Friday, December 08, 2006

On the making of the Quran

The Prophet Muhammad (peace be on him) is reported to have said the following:
"I have left with you something which if you will hold fast to it you will never fall into error: a plain indication, the Book of God and the practice of His Prophet." (Al-Hakim)
Here the Prophet refers to the Noble Qur'an as the Book of God; and clearly this means that the revelations had already been made by that time into a collection of writings, or a book.
There is ample evidence in Hadith and seerah literature that show that the revelation was promptly written down and preserved in accordance with the instructions of the Prophet.
Zaid ibn Thabit, who was the chief among the scribes appointed by the Prophet to write down the revelations, said, "We used to compile the Qur'an from small scraps in the presence of the Messenger."
It is also clear that the arrangement and order of the verses as dictated by the Prophet was well known to the Companions of the Prophet, particularly because of the daily recitation of the Qur'an in the prayers.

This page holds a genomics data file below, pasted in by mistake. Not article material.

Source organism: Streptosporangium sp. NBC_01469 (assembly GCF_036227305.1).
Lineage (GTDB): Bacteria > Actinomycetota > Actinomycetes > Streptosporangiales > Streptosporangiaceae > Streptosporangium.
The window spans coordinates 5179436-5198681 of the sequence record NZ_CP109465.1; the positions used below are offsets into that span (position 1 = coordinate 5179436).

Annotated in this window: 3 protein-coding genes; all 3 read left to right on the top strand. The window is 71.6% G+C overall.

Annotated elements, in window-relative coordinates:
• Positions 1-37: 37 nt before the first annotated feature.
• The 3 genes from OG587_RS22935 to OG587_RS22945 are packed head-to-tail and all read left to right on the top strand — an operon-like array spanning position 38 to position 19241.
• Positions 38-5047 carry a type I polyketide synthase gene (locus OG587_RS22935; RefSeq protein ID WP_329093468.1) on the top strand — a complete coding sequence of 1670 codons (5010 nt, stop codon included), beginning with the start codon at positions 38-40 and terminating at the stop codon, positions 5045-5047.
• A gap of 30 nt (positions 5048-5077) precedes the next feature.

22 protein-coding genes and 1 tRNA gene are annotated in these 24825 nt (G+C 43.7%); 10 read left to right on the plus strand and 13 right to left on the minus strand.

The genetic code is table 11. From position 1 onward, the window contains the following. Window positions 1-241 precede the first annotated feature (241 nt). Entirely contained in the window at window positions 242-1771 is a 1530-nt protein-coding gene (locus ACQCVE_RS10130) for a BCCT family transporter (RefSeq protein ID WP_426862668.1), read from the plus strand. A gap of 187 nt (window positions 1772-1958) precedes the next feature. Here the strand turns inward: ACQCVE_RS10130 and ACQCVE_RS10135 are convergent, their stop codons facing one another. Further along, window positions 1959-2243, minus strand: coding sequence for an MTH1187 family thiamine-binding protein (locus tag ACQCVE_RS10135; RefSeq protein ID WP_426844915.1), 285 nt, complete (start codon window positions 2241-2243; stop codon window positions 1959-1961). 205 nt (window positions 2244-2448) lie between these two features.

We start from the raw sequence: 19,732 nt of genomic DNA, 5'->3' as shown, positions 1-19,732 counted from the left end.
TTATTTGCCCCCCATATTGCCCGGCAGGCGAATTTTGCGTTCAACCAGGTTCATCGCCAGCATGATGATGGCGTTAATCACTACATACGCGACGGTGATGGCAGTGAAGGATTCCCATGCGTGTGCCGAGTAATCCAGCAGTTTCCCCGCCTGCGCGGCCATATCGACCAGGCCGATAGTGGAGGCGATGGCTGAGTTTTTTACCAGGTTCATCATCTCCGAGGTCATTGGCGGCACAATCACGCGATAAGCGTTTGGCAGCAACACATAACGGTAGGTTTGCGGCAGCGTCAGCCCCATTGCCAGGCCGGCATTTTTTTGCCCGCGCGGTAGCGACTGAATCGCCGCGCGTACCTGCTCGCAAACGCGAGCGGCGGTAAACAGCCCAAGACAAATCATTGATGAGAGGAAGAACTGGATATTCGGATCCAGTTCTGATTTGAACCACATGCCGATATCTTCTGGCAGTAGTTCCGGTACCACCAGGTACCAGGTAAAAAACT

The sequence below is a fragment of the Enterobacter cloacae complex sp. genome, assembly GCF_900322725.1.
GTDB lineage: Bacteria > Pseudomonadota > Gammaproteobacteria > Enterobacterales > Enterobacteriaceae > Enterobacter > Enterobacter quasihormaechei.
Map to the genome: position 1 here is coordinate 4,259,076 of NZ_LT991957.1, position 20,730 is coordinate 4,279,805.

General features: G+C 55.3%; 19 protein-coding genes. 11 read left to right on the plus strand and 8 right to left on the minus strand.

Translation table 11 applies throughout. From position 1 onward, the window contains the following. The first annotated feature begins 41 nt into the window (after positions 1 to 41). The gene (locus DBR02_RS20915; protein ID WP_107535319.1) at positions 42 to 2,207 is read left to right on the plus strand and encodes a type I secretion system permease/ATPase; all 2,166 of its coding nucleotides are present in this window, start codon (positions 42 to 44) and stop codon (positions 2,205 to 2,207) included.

In addition, the Angel Jibreel went through the revelation with the Prophet every year in Ramadan, and in the year of the Prophet's death he went through it twice.
In short, the existence of the Qur'an in the form of a book (or collection of written material) during the time of the Prophet is corroborated by a number of reports by his contemporaries.
We find the word suhuf in the Glorious Qur'an referring to the written sheets of Abraham and Moses.